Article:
It’s not just a crazy new trend. There actually are some interesting effects of white coffee – but what is it, really? You’ve come to the right place if you’re curious about the explanation behind this new type of roast, and if you’re looking to try it for yourself. We’ll start by outlining what makes white coffee special, and then share some of our top picks.
This is a very reasonable question because – as we all know – coffee beans begin their lives as small green beans, and then become brown during the roasting process. So, where does the white color come from?
It turns out that the white color is there all along. During a typical roasting cycle, green beans begin to lighten in color and then quickly become brown. As the roasting progresses, these beans become darker and darker in color – hence the terms “light roast,” and “dark roast.”
But if these beans are roasted at a much lower temperature (typically 100 degrees Fahrenheit less than what is normal), they can be kept a pleasing white color.
It’s not just about the color. Some of the major benefits of roasting coffee at this lower temperature have to do with caffeine content and with flavor.
Believe it or not, white coffee does pack in more caffeine. This is because as the roasting process gets more intense, the caffeine content of beans actually decreases. For this reason, darker roasts will do less to perk you up in the morning than lighter roasts (though the strong flavor of a good dark roast may certainly be somewhat of a pick-me-up).
However, the boosted caffeine content of white coffee might not do much for you. While it is often marketed as having 50% more caffeine than traditional roasts, white coffee actually only has about 5% more caffeine than what we’re used to.
This small difference is negligible, so don’t count on white coffee as being some kind of super energy drink. Don’t drink it for the caffeine, but definitely do drink it for its enjoyable flavor profile.
Because all the various flavor compounds in coffee are brought out at different stages in the roasting process, you can expect the range of roasting levels to follow somewhat of a pattern. In general, lighter roasts are brighter and offer more fruity notes than chocolate notes.
This same pattern applies to white coffee, which is, in some ways, just a super-light roast. For this reason, white coffee is quite bright and acidic. You can expect to struggle to find any bitter notes, or any of the other flavors common in darker roasts (for example, raisin and malt).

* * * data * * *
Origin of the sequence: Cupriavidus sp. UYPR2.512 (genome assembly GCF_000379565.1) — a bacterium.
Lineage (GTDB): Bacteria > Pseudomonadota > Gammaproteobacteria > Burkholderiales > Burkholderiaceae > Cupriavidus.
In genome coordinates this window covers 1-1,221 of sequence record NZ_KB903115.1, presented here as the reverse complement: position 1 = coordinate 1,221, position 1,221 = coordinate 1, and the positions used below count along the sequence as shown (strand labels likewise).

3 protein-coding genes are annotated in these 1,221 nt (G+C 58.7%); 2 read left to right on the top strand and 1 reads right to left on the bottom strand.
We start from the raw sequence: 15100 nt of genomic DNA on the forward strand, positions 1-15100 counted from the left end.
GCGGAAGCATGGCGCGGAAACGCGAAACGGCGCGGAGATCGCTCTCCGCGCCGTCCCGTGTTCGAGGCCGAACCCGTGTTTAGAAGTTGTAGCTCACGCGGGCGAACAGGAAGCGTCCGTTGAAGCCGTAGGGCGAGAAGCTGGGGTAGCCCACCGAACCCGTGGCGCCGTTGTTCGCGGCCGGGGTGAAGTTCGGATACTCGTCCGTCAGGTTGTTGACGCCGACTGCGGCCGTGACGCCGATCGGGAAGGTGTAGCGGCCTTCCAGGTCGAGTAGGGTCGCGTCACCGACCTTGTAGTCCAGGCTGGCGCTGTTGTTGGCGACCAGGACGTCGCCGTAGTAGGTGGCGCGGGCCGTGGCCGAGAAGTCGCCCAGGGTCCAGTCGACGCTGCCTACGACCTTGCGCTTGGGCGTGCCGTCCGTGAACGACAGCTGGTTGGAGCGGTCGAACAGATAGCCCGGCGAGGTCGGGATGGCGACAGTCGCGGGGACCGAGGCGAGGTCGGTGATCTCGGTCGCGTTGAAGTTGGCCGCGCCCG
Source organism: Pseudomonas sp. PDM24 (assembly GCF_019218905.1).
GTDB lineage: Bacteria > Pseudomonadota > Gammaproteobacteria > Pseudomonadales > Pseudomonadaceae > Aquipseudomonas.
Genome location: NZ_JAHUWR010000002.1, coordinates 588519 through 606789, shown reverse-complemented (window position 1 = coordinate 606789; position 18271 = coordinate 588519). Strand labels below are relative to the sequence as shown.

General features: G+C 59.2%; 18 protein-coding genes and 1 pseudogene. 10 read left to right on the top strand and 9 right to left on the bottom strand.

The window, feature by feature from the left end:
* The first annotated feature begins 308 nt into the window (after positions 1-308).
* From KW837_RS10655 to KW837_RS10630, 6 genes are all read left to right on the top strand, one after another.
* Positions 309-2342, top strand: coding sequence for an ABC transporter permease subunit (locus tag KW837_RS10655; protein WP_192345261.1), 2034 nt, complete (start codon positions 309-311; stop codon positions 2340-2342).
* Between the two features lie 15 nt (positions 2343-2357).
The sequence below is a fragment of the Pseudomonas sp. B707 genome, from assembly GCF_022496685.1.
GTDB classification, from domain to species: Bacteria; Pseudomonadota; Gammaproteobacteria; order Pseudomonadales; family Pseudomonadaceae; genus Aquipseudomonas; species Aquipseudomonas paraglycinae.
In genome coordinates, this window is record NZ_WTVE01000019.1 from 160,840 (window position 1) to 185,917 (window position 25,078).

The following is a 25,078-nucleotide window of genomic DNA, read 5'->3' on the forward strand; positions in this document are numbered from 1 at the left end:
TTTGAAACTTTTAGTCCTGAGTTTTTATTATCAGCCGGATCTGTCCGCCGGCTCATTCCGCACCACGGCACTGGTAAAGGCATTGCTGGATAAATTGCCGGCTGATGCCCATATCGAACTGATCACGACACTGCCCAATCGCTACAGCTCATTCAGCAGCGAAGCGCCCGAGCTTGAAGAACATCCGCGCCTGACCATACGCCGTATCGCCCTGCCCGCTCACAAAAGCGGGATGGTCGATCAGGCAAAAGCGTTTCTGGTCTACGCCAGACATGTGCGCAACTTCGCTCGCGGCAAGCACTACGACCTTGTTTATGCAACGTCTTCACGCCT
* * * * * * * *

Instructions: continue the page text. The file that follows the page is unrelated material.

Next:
In addition to these expected flavors, white coffee also packs a surprising nutty flavor. This aspect is one of the most exciting tasting features of this particular roast. Look for some almond and walnut notes.
If all of this sounds good to you, and if you’re looking to jump into making your own white coffee, the first step is to get your hands on some well-roasted beans. If you’re lucky enough to live near a craft coffee shop or roaster, it’s worth checking to see if it carries any. Be sure to chat with the barista or roaster, and they’ll be able to point you to a good introductory option, suited to your tastes.
Some of the best options are also available online. Here are our three top picks:
This particular blend is heavy on the nutty flavor notes, and packs a strong punch.
Our second pick is notably wheaty, and almost yeast-like in flavor.
We like this trusty and reliable coffee from Wired Willey’s because it’s such a great deal.
Coffee aficionados may balk at the difficulty of finding whole bean white coffee anywhere. Generally, it makes sense to buy whole and to then grind your coffee as needed, in order to ensure maximum freshness.
But there actually is an important reason why white coffee is almost never sold as whole beans. Because the roasting process is so minimal, white coffee beans are much more dense than traditional beans. This means that they can pose serious issues for your trusty home grinder, and may even damage your favorite machine. So, leave the grinding to companies with specialty machines and just buy pre-ground white coffee.
Once you’ve purchased your new white coffee, you’ll want to jump into brewing a pot right away – but don’t be surprised that the process is a little different than what you may be used to.
When it comes to extracting the coffee, there are some more important departures from the process that you may be used to. Most coffee lovers recommend using white coffee to pull espresso shots, or in a stovetop machine. This is because the density of the grounds means that extra pressure is useful in drawing out flavor compounds.
If you’re just getting into white coffee and you don’t want to abandon your trusty drip machine, you’ll still be able to brew in the traditional way – but to maximize freshness, it may be worth looking into a simple espresso machine or a stovetop machine.
As a rule of thumb, go ahead and use the same ratio of coffee to water that you would typically use when brewing a medium or light roast.
Good luck – and enjoy the interesting tastes of this exciting roast.
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